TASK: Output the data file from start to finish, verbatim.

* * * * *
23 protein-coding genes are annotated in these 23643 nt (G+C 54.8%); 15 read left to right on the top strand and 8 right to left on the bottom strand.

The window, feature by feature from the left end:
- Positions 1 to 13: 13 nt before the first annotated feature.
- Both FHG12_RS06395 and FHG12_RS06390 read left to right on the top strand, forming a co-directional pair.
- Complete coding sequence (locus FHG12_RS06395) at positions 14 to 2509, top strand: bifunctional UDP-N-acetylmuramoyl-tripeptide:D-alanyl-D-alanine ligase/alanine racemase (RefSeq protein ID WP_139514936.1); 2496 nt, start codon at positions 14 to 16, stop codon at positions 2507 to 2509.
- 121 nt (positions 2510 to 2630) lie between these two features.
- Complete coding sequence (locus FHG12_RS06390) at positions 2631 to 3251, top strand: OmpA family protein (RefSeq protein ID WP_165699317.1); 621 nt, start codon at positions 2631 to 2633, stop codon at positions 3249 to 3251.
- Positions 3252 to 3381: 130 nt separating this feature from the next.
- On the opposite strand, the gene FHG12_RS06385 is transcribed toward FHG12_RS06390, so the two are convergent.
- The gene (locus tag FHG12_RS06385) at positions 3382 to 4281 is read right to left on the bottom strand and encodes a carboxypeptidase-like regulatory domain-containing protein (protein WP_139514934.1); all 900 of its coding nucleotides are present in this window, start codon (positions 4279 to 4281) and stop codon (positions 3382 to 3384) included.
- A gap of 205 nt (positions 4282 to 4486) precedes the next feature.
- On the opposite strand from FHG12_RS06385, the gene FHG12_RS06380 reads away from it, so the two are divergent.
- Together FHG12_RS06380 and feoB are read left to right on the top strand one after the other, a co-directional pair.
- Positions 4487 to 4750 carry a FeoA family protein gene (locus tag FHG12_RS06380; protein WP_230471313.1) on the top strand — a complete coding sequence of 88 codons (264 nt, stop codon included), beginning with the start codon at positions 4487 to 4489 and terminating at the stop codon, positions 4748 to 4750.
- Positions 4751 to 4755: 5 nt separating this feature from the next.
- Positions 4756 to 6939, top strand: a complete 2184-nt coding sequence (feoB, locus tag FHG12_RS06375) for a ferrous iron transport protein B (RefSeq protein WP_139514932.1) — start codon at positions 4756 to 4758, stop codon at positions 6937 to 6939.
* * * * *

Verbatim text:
23 protein-coding genes are annotated in these 23643 nt (G+C 54.8%); 15 read left to right on the top strand and 8 right to left on the bottom strand.

The window, feature by feature from the left end:
- Positions 1 to 13: 13 nt before the first annotated feature.
- Both FHG12_RS06395 and FHG12_RS06390 read left to right on the top strand, forming a co-directional pair.
- Complete coding sequence (locus FHG12_RS06395) at positions 14 to 2509, top strand: bifunctional UDP-N-acetylmuramoyl-tripeptide:D-alanyl-D-alanine ligase/alanine racemase (RefSeq protein ID WP_139514936.1); 2496 nt, start codon at positions 14 to 16, stop codon at positions 2507 to 2509.
- 121 nt (positions 2510 to 2630) lie between these two features.
- Complete coding sequence (locus FHG12_RS06390) at positions 2631 to 3251, top strand: OmpA family protein (RefSeq protein ID WP_165699317.1); 621 nt, start codon at positions 2631 to 2633, stop codon at positions 3249 to 3251.
- Positions 3252 to 3381: 130 nt separating this feature from the next.
- On the opposite strand, the gene FHG12_RS06385 is transcribed toward FHG12_RS06390, so the two are convergent.
- The gene (locus tag FHG12_RS06385) at positions 3382 to 4281 is read right to left on the bottom strand and encodes a carboxypeptidase-like regulatory domain-containing protein (protein WP_139514934.1); all 900 of its coding nucleotides are present in this window, start codon (positions 4279 to 4281) and stop codon (positions 3382 to 3384) included.
- A gap of 205 nt (positions 4282 to 4486) precedes the next feature.
- On the opposite strand from FHG12_RS06385, the gene FHG12_RS06380 reads away from it, so the two are divergent.
- Together FHG12_RS06380 and feoB are read left to right on the top strand one after the other, a co-directional pair.
- Positions 4487 to 4750 carry a FeoA family protein gene (locus tag FHG12_RS06380; protein WP_230471313.1) on the top strand — a complete coding sequence of 88 codons (264 nt, stop codon included), beginning with the start codon at positions 4487 to 4489 and terminating at the stop codon, positions 4748 to 4750.
- Positions 4751 to 4755: 5 nt separating this feature from the next.
- Positions 4756 to 6939, top strand: a complete 2184-nt coding sequence (feoB, locus tag FHG12_RS06375) for a ferrous iron transport protein B (RefSeq protein WP_139514932.1) — start codon at positions 4756 to 4758, stop codon at positions 6937 to 6939.